Techniques for valuing intellectual property continue to develop, especially as access to information becomes easier and more efficient. The practice of valuing intellectual property has only been around for the past few decades, during which time the practice itself has grown and refined.
Valuation is necessary in a number of context-specific situations, including:
- In a sale, merger, joint venture or similar commercial transaction;
Valuation analysts and IP professionals agree there are three standard methodologies to value IP:
- Cost Approach: The historical cost to develop an asset is sometimes used to determine its value. However, the cost to develop an intellectual asset is rarely representative of its ultimate value. This approach is less useful for intellectual properties used with products that have reached the market and generated revenues. Generally, the cost approach is better suited to analysis of intellectual properties and products that have not yet been developed commercially, or that could be re-created quickly, as it reflects the cost a company could avoid by purchasing, rather than duplicating, a similar development effort.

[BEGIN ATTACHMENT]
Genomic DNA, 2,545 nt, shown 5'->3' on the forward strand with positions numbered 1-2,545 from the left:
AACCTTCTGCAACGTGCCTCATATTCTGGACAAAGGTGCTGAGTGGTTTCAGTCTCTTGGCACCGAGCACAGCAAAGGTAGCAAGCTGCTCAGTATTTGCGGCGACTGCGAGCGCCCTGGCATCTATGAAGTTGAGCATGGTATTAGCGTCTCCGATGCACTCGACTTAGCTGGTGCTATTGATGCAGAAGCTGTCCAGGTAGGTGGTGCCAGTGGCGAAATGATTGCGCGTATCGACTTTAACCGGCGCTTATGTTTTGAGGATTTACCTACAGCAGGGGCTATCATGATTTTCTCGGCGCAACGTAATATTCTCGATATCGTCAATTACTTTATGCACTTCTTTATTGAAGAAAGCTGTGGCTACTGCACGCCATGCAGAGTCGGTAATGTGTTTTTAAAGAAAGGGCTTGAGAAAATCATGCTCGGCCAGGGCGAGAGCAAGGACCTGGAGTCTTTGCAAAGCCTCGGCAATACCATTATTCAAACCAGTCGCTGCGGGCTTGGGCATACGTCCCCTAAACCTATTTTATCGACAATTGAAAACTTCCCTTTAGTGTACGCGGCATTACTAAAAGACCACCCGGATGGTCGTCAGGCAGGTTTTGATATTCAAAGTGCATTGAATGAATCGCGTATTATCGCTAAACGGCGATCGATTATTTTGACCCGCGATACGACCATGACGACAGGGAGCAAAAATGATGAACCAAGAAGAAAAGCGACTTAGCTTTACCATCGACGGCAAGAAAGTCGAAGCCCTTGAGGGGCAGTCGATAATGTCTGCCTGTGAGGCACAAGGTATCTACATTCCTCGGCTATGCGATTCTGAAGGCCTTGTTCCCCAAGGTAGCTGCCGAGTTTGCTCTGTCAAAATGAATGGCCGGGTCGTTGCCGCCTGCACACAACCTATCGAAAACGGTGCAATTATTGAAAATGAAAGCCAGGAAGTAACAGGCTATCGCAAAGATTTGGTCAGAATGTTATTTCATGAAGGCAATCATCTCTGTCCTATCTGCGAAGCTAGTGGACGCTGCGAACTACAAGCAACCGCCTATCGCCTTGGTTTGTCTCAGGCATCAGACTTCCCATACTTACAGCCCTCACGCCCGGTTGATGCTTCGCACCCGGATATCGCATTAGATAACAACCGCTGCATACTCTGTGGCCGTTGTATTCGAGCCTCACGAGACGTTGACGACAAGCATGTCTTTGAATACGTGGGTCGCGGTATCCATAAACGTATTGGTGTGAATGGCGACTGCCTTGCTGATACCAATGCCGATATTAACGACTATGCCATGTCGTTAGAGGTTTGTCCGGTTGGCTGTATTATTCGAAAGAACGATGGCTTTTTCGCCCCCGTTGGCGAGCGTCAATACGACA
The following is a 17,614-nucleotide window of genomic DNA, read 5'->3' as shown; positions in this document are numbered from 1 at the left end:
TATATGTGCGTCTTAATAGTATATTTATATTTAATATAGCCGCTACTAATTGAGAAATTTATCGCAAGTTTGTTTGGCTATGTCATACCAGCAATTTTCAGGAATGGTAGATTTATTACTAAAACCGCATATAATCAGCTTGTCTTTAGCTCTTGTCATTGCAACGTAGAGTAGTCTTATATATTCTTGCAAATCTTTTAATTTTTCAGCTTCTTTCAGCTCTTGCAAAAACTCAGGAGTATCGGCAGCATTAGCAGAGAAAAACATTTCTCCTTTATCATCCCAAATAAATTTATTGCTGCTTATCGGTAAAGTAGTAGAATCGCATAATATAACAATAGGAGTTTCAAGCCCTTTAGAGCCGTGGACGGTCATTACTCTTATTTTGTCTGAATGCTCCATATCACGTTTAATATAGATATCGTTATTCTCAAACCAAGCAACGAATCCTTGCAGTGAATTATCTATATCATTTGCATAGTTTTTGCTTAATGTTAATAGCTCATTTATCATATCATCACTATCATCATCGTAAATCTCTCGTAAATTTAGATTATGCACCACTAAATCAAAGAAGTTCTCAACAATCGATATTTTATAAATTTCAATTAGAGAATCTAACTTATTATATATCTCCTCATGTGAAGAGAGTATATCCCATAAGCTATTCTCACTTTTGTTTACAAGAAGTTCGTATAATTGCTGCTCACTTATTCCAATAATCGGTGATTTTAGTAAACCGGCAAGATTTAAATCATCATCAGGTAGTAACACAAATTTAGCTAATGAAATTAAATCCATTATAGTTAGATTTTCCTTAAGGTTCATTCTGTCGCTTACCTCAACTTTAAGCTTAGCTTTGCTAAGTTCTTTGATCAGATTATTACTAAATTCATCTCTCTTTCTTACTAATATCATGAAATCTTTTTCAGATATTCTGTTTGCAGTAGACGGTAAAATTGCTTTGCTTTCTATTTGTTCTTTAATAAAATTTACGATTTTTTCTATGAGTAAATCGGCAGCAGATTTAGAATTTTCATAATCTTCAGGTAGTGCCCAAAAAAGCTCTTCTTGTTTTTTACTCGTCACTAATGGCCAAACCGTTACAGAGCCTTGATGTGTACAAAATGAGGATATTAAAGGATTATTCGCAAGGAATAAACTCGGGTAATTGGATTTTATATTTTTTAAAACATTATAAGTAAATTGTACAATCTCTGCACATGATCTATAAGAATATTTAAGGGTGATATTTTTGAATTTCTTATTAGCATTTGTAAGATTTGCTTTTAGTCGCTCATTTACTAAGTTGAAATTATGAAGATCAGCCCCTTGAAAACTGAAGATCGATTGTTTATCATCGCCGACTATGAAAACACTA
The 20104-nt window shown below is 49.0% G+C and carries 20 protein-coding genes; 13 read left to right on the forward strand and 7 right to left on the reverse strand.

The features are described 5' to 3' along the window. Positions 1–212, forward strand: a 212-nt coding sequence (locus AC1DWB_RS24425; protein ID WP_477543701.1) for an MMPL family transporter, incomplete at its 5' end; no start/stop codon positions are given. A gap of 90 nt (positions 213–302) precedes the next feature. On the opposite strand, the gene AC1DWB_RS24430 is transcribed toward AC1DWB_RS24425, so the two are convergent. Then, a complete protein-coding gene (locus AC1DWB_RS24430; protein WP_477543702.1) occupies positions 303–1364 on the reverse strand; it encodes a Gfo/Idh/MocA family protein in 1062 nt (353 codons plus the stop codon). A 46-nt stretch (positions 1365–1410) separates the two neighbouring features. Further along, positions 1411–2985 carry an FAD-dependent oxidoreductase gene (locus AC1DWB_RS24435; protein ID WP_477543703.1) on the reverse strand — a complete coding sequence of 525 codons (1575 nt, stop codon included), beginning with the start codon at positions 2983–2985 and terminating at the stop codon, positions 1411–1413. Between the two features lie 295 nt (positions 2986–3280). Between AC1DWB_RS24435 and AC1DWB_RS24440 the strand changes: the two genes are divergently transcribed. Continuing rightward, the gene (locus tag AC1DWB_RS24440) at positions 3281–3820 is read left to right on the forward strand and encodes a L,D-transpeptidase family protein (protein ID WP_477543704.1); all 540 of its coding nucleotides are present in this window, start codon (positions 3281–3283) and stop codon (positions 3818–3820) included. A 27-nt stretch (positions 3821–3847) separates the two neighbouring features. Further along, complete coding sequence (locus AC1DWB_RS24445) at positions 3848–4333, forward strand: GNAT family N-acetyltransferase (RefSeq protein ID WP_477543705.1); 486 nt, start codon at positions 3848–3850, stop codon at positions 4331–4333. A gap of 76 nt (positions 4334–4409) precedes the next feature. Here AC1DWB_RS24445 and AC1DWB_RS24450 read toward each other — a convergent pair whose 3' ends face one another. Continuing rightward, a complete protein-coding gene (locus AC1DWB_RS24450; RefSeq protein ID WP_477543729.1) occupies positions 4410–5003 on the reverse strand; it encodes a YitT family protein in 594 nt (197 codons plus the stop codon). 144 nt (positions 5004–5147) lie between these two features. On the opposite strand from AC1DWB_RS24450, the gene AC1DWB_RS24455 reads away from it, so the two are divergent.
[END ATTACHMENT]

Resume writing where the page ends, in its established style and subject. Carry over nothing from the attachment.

- Income Approach: The income approach calculates the present value of future income streams specifically attributable to the intellectual property asset. This method utilizes forecasted financial results based on factors such as historical financial results, industry trends, and the competitive environment.
- Market Approach: The market approach values intellectual properties by comparing the subject asset to publicly available transactions involving similar assets with similar uses. This provides a reasonable indication of value if an active market exists that can provide examples of recent arm’s-length transactions, with adequate information regarding terms and conditions.
- Relief from Royalty Approach: In the relief from royalty approach, a hypothetical situation is created to estimate what a business would pay to license its own intellectual property assets in an arm’s-length transaction. The value is then calculated as the present value of the avoided hypothetical royalty charges.
The decision of which approach to use is generally based on four factors: (i) how unique is the asset; (ii) how much data is available and verifiable; (iii) what is the context, purpose or objective of the analysis; and (iv) the judgment of the analyst which (one would hope) is based on extensive earlier experience.